(Unless you live in the US. Then they know even more.) By John Grabowski.
Someone is very interested in every little thing your child is doing.
And they know a lot. Maybe even more than you do.
They know where your kids hang out on the internet, where they go afterwards. What they like to do and who they like to do it with.
They’re called Google. More specifically, YouTube, which owns Google. They’re spying on your children.
And it's not the first time.
Bob Hoffman is an advertising industry legend. He’s also a frequent critic of digital marketers and how they have no respect for privacy. Hoffman explains just how much the folks in ad-tech, as it’s called, know about your children, no matter how hard you try to keep it private: “A report to the Parliament in the UK asserted that by the time the average child in Europe is 13, the ad-tech industry has 72 million data points on that child. In the U.S., collection of data is believed to be even more pervasive.”
That’s because of our (nearly non-existent) laws against digital surveillance. Europe actually has fairly strong legislation, as far as it goes, but if marketers have 72 million data points on a child, even those laws are pretty lame.
Now, for the second time in four years, YouTube has been found to be tracking your kids. How? By allowing adult ads to permeate kids’ programming. The privacy advocacy group Fairplay claims it used standard ad placement tools to drop commercials for cars, banking, etc., into programs like “Talking Tom,” “Cocomelon Nursery Rhymes,” and “Like Nastya.” Fairplay says the ads were placed some 1400 times, not just once or twice, so this doesn’t seem to be some glitch in the Matrix.
Google’s defense? That these privacy groups got it all wrong: They’re misunderstanding the data. They claim all content on “made-for-kids” channels is not in fact made for kids.
Adalytics, a company that analyzes website data, found the adult-targeted ads did what ads do on the web—they dropped cookies that allow advertisers and others to follow the children after they left the site.
All this, if it’s true, is strictly forbidden for users 12 and under. And personally, I think “12 and under” is toothless. To me, “under 16” is the bare minimum that should be extended.
Back in 2019, Google agreed to pay $170 million dollars after the Federal Trade Commission and the state of New York accused them of illegally collecting personal information from children watching kids’ channels. It was a big fine, but the techs are used to big fines. They’ve been getting them for years.
Google’s defense? That these privacy groups got it all wrong: They’re misunderstanding the data. They claim all content on “made-for-kids” channels is not, in fact, made for kids. There can be a mixture, some for kids, some for adults, and some that kids and adults watch together, and that the advertising went on the last two. "We do not allow ad personalization on made-for-kids content, and we do not allow advertisers to target children with ads across any of our products."
Google adds, “We are proud of the work we do in this space,” and invites people to examine the results of their own research into this area. They say once people do, they will understand that Google has not violated their 2019 agreement.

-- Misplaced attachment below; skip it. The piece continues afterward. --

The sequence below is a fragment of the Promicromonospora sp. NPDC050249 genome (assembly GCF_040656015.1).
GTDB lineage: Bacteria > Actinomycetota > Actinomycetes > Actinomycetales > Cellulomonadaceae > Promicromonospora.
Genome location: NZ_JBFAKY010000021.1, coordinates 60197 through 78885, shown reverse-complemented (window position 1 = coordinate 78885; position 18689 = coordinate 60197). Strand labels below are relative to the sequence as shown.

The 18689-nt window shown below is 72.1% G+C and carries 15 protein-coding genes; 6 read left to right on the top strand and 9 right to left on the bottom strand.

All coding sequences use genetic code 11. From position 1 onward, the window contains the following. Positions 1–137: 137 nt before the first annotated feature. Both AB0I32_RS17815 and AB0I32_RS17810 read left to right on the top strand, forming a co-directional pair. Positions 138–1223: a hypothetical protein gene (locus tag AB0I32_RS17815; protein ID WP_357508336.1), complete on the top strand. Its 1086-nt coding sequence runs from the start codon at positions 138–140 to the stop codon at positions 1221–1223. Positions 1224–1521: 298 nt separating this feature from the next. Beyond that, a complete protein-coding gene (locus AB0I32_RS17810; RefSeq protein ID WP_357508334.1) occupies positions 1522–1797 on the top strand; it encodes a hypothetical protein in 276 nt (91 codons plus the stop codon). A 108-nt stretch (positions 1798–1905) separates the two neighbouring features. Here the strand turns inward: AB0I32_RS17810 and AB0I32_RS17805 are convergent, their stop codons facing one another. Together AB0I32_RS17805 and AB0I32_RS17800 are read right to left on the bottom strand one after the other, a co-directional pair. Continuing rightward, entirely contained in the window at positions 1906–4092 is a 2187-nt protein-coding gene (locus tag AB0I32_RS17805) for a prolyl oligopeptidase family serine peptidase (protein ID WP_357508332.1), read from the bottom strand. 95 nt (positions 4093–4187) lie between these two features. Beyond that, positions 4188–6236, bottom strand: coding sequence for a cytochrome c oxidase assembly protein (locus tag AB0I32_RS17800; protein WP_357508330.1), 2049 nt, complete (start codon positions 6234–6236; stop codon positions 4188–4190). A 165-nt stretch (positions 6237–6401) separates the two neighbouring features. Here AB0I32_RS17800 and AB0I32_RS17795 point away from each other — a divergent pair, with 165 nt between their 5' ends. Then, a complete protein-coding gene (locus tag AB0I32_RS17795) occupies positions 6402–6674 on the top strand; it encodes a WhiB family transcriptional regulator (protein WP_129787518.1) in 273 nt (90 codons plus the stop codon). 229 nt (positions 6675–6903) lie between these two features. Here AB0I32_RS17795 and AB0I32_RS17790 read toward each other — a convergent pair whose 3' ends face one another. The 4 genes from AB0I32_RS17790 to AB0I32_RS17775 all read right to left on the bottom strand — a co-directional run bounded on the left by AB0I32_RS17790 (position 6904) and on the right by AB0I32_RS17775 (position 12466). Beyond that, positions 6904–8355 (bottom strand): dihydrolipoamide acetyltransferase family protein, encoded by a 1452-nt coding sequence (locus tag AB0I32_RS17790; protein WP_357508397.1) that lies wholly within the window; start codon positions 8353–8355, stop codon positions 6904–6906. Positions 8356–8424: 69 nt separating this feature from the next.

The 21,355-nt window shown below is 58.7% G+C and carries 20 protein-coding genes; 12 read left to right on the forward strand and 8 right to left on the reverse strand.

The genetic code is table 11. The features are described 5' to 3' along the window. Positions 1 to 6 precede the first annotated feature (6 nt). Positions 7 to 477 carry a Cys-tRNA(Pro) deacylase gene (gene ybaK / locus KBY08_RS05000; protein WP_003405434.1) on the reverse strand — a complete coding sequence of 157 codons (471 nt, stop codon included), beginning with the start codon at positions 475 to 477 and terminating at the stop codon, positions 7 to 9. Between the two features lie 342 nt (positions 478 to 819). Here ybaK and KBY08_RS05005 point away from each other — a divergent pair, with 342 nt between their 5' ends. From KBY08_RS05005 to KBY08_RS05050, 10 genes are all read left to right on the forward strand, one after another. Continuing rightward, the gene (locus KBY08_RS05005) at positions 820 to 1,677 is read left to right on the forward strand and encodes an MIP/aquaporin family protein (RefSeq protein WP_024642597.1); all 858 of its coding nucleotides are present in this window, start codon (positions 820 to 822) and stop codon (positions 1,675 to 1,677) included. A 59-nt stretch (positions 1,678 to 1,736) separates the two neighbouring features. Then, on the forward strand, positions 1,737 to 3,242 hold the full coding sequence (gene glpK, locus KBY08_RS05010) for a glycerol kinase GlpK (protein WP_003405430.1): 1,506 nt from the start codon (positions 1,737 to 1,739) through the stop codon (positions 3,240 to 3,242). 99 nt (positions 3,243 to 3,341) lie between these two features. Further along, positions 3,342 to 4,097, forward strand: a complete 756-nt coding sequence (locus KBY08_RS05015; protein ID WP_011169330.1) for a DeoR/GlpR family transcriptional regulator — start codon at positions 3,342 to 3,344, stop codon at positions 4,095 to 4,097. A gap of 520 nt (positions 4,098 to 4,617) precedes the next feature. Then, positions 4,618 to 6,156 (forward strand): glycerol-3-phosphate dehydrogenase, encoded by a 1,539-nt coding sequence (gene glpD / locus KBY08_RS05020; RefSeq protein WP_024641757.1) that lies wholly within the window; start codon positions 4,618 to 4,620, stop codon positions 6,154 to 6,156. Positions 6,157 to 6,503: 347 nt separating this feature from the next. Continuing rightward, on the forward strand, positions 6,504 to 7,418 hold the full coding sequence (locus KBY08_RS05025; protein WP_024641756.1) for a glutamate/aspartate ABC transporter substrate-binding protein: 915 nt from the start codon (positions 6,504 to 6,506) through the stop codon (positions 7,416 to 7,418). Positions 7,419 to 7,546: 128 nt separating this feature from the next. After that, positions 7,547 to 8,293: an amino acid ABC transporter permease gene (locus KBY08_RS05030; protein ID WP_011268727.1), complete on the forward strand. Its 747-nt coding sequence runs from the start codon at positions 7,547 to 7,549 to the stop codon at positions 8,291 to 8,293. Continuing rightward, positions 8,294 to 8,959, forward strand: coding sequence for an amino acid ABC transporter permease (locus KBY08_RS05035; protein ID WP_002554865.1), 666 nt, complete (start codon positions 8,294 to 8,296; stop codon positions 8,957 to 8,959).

Despite that invitation, there’s a lot of skepticism going around.
The way digital media almost imperceptibly made it something we couldn't live without, and then proceeded to stick its spy-claws into every aspect of our lives, in our homes, our cars, and public spaces, is a subject worthy of a very thick book.
It should not be this difficult to make sure that children’s data isn’t inappropriately collected and used,” says Arielle Garcia, who has made waves this week by quitting her post as chief privacy officer of global advertiser UM Worldwide. Her mike-drop move came because, like more and more digital ad people, she feels invasions into user privacy have gotten dangerously out of control. She’s called the industry’s efforts “little more than theatrics, semantics and mental gymnastics.”
Media executives say they made lists to exclude their ads from children’s videos, only to then see them run on other children’s videos. One former digital media executive describes it as a game of whack-a-mole. Pushing a stone uphill in a mudslide might be a better visual.
So is there hope for tomorrow, some ways we can protect ourselves going forward?
As the saying goes, when something is free, you are the product.
Realistically we can’t tell kids to stay off all online media. It’s become part of their lives, part of all our lives. The way digital media almost imperceptibly made it something we couldn't live without, and then proceeded to stick its spy-claws into every aspect of our lives, in our homes, our cars, and public spaces, is a subject worthy of a very thick book. At least.
And now that it’s here, it’s too entrenched to go away, too big to fail.
So what, realistically, are our options?
Diligence is the word. As Hoffman says, “Parents should be very careful about their children's online activity.” Using ad blockers and browsers that do not track users is also a good idea.
Most of all, we must remain alert, not take anything ad-tech tells us at face value, and continually remind our children never to give out personal information online. We should also learn more about what groups like FairPlay and Adalytics are doing on our behalf. As the saying goes, when something is free, you are the product.
John Grabowski is a San Francisco Bay Area writer specializing in tech—specifically AI and chatbots, real estate and real estate tech. He has worked in PR, television news and advertising. He is also the author of two novels and a collection of short fiction. His latest novel, Made in the U.S.A., will be published by Arbiter Press early next year.